Decoded: The Tale of Two Drawers or How IKEA Uses The Decoy Effect to Increase Sales

A clever way IKEA nudges its consumers to change their decision process.

How could a product no one wants to buy help you sell more of what you want to? Discover the ins and outs of how to design offers and display them to create the decoy effect which has the power to change your bottom line.

In this article, you’ll find out:

  • The reason why IKEA happily keeps items that don’t sell well in their portfolio and even designs more of them.
  • How to actively use comparison to its full advantage in a way that boosts your sales online and offline. 
  • The effective properties of items or offers which few customers will buy, but that will still increase your total revenue.
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Navigating the world of infinite options 

If you have ever felt overwhelmed by choice when shopping you will agree: there’s a fine line between freedom of choice and choice overload. The consequences of too much choice can be severe -  author Barry Schwartz does a great job of teasing them all out in The Paradox of Choice. Choice overload can result in decision fatigue, sticking to the default option or even avoiding making a decision altogether.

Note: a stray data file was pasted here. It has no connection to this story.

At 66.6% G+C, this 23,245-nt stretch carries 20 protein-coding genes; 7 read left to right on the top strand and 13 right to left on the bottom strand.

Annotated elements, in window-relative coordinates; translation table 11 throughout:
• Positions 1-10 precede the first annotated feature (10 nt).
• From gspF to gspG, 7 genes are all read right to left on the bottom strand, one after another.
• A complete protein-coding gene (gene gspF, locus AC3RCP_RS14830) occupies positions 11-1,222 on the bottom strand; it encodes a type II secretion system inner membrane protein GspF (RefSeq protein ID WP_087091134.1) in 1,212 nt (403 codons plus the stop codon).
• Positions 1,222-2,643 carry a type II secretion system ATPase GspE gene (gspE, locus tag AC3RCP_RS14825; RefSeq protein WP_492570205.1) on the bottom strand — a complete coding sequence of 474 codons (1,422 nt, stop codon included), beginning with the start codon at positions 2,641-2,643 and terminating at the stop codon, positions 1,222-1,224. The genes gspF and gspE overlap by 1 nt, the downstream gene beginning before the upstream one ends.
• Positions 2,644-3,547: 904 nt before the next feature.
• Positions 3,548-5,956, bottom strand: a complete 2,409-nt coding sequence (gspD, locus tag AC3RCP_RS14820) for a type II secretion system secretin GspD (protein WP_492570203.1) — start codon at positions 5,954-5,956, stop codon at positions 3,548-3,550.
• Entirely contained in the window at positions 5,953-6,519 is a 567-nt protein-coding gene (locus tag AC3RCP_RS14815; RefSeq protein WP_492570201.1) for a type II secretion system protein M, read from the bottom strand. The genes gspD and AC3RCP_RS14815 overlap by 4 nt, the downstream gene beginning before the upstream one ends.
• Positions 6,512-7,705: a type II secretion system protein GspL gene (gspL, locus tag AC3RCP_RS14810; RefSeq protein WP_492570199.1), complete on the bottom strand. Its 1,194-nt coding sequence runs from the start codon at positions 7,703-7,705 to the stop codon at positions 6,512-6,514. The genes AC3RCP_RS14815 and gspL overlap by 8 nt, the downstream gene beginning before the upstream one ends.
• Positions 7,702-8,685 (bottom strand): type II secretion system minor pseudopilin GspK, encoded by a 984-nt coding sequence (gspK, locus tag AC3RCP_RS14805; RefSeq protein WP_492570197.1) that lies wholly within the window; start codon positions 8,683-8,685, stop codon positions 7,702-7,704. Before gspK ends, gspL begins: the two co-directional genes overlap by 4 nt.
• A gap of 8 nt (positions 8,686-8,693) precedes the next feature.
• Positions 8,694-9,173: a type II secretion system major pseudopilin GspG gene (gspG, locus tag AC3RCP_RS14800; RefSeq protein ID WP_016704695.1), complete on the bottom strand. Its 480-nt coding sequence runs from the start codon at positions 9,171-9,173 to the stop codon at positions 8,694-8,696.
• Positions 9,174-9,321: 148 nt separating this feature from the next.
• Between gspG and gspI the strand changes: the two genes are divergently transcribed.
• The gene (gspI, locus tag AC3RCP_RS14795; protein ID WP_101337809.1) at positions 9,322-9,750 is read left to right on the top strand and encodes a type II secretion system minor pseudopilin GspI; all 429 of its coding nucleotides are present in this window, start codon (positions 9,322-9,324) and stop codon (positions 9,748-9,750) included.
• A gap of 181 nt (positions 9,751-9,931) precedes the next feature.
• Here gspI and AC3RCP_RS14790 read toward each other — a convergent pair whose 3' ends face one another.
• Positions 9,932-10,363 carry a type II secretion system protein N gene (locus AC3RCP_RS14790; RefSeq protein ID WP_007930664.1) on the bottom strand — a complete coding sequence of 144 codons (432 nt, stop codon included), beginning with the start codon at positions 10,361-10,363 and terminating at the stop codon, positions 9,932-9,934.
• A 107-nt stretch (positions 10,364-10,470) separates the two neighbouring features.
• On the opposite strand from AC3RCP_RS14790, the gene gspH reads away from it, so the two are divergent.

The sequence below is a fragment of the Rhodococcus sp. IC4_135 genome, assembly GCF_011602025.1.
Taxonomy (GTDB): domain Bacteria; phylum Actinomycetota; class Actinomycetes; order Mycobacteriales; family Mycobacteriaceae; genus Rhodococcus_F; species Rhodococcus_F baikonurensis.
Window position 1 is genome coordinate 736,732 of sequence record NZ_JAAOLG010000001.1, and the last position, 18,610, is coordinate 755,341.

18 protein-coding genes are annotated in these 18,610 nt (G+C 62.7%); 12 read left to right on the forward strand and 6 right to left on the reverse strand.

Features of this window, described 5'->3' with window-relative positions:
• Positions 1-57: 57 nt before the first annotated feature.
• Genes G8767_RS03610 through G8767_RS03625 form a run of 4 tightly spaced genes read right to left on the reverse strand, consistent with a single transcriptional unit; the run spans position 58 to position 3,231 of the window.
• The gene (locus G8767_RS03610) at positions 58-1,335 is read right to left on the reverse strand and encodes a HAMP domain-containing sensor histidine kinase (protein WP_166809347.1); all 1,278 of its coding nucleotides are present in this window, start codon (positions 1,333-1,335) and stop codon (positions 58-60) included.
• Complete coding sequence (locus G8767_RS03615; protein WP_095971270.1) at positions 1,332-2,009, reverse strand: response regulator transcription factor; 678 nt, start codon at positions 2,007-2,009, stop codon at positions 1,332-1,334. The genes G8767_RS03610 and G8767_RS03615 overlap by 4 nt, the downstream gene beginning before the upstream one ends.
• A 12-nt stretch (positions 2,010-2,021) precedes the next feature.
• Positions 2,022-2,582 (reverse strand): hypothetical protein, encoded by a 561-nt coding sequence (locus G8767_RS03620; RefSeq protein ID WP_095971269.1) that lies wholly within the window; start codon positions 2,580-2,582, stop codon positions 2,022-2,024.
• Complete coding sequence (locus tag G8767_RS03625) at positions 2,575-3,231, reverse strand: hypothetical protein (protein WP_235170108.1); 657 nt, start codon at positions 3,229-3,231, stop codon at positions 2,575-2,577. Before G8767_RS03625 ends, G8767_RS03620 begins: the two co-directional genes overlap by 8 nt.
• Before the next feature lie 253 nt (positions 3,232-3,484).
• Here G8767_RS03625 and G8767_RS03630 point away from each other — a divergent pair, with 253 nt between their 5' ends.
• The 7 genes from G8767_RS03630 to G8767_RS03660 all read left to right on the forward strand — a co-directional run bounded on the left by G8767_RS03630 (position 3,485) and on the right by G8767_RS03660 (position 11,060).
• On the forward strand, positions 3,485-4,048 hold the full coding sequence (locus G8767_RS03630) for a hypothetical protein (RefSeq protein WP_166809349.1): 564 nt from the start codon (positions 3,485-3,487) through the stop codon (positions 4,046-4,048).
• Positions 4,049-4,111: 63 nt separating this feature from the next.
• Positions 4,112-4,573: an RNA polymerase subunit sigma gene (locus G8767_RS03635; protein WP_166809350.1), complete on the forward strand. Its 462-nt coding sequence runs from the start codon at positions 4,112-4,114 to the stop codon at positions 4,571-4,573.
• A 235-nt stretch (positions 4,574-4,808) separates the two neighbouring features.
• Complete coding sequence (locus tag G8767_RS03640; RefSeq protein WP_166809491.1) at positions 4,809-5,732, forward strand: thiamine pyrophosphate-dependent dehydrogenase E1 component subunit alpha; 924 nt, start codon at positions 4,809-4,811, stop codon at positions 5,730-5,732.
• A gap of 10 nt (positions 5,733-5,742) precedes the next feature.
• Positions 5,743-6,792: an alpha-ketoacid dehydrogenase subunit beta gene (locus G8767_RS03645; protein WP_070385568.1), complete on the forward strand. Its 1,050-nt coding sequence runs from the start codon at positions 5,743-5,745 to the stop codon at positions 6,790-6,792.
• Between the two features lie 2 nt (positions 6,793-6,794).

Choice Overload

A result of too many choices being available. It can result in decision fatigue, sticking to the default option, or even avoiding making a decision altogether.

So if you are a retailer who, like IKEA, sells over 9,500 articles or offers 40+ versions of the same item, you might think twice about the impact it’s having on your customers. Wanting to avoid choice overload is a no brainer. It involves making comparisons and choices a little easier for your customers. But how can you be smart about it? Are there scientific methods that have been proved to work?

It helps to realize that our brains are pattern recognizing machines and that we navigate the world using context. If we – retailers, product designers, consultants and sales people – are aware of this, we can see opportunities more easily and can connect ideas we otherwise would not.

If we know our customers don’t assess options in a vacuum, we can use our understanding of their underlying psychology to design options and offers which can increase sales of other products – those we truly aim to sell.

Comparison helps people understand value. If we control that comparison, we help people understand the value. If we don’t, people will compare it to other things which aren’t under our control.

How can you create the decoy effect?

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